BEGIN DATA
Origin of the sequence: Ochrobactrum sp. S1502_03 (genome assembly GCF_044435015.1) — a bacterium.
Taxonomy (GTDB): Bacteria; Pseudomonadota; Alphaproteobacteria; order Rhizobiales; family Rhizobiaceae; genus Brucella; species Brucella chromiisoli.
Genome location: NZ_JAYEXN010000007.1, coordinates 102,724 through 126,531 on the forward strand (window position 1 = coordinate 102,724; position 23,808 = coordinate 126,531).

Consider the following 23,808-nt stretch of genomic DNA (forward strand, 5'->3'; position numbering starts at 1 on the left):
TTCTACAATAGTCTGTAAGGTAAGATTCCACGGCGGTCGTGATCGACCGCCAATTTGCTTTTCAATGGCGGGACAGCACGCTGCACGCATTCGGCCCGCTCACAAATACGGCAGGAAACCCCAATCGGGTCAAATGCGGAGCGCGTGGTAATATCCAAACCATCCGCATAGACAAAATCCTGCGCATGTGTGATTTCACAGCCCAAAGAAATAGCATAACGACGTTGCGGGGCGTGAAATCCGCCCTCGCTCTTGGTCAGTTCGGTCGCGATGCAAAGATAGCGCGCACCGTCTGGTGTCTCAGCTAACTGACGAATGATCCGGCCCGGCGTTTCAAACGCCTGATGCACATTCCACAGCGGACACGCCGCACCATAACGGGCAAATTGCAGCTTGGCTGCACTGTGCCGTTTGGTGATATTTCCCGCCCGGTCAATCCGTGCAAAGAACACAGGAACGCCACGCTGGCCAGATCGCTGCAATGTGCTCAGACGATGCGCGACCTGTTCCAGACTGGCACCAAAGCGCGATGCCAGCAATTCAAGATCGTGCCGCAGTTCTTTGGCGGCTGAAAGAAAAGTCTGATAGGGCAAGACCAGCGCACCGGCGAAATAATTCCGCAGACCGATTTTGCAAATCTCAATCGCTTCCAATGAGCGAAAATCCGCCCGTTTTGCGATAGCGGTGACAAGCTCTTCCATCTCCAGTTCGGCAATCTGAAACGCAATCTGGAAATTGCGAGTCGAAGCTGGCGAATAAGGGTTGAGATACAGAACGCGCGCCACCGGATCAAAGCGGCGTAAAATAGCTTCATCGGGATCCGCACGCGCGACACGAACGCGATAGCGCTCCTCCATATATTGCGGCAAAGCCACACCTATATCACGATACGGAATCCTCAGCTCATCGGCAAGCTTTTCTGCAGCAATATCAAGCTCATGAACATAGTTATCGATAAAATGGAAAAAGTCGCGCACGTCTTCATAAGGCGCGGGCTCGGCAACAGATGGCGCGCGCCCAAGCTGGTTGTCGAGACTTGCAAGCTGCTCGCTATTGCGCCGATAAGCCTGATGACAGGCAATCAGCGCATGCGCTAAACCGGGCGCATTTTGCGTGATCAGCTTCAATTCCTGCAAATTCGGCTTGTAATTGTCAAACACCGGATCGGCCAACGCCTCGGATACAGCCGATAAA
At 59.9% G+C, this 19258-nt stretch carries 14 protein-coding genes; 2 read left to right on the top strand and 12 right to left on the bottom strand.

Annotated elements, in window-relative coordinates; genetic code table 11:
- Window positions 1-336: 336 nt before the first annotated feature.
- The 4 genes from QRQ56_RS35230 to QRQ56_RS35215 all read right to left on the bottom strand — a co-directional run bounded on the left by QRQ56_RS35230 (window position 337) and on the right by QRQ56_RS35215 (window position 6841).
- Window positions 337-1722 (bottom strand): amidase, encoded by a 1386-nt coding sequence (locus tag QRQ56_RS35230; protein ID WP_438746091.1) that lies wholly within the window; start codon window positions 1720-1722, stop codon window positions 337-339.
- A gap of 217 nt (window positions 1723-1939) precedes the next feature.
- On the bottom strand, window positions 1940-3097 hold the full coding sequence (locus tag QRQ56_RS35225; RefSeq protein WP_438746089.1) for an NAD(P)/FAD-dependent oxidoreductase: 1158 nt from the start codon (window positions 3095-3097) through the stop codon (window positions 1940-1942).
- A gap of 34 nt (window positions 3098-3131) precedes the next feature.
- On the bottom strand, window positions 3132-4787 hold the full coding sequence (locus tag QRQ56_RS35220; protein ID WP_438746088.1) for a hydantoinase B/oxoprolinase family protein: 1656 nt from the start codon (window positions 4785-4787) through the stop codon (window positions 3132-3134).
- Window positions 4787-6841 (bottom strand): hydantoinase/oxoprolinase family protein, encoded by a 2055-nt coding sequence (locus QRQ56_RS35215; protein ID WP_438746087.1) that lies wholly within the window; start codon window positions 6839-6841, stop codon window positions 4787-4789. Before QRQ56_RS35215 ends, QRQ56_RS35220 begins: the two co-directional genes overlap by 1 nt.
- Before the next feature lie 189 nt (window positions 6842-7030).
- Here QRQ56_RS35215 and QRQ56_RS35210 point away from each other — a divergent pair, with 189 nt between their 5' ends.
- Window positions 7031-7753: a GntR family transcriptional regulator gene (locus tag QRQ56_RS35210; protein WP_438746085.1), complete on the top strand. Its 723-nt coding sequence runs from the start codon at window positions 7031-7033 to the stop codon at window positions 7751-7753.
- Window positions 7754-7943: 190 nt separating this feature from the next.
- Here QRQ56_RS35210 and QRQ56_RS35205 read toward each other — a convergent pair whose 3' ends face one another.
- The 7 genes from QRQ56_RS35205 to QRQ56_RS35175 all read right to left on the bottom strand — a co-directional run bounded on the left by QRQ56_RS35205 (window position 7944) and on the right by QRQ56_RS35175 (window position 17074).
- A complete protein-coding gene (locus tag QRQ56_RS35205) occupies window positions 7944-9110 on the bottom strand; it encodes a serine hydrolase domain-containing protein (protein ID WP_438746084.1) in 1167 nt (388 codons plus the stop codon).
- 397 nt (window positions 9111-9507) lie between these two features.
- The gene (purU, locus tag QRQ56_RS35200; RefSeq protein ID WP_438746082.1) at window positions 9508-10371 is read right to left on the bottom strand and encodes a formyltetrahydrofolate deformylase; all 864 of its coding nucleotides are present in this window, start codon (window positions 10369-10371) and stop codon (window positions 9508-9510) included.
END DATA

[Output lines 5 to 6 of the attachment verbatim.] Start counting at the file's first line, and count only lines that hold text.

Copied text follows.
TTCTACAATAGTCTGTAAGGTAAGATTCCACGGCGGTCGTGATCGACCGCCAATTTGCTTTTCAATGGCGGGACAGCACGCTGCACGCATTCGGCCCGCTCACAAATACGGCAGGAAACCCCAATCGGGTCAAATGCGGAGCGCGTGGTAATATCCAAACCATCCGCATAGACAAAATCCTGCGCATGTGTGATTTCACAGCCCAAAGAAATAGCATAACGACGTTGCGGGGCGTGAAATCCGCCCTCGCTCTTGGTCAGTTCGGTCGCGATGCAAAGATAGCGCGCACCGTCTGGTGTCTCAGCTAACTGACGAATGATCCGGCCCGGCGTTTCAAACGCCTGATGCACATTCCACAGCGGACACGCCGCACCATAACGGGCAAATTGCAGCTTGGCTGCACTGTGCCGTTTGGTGATATTTCCCGCCCGGTCAATCCGTGCAAAGAACACAGGAACGCCACGCTGGCCAGATCGCTGCAATGTGCTCAGACGATGCGCGACCTGTTCCAGACTGGCACCAAAGCGCGATGCCAGCAATTCAAGATCGTGCCGCAGTTCTTTGGCGGCTGAAAGAAAAGTCTGATAGGGCAAGACCAGCGCACCGGCGAAATAATTCCGCAGACCGATTTTGCAAATCTCAATCGCTTCCAATGAGCGAAAATCCGCCCGTTTTGCGATAGCGGTGACAAGCTCTTCCATCTCCAGTTCGGCAATCTGAAACGCAATCTGGAAATTGCGAGTCGAAGCTGGCGAATAAGGGTTGAGATACAGAACGCGCGCCACCGGATCAAAGCGGCGTAAAATAGCTTCATCGGGATCCGCACGCGCGACACGAACGCGATAGCGCTCCTCCATATATTGCGGCAAAGCCACACCTATATCACGATACGGAATCCTCAGCTCATCGGCAAGCTTTTCTGCAGCAATATCAAGCTCATGAACATAGTTATCGATAAAATGGAAAAAGTCGCGCACGTCTTCATAAGGCGCGGGCTCGGCAACAGATGGCGCGCGCCCAAGCTGGTTGTCGAGACTTGCAAGCTGCTCGCTATTGCGCCGATAAGCCTGATGACAGGCAATCAGCGCATGCGCTAAACCGGGCGCATTTTGCGTGATCAGCTTCAATTCCTGCAAATTCGGCTTGTAATTGTCAAACACCGGATCGGCCAACGCCTCGGATACAGCCGATAAA
At 59.9% G+C, this 19258-nt stretch carries 14 protein-coding genes; 2 read left to right on the top strand and 12 right to left on the bottom strand.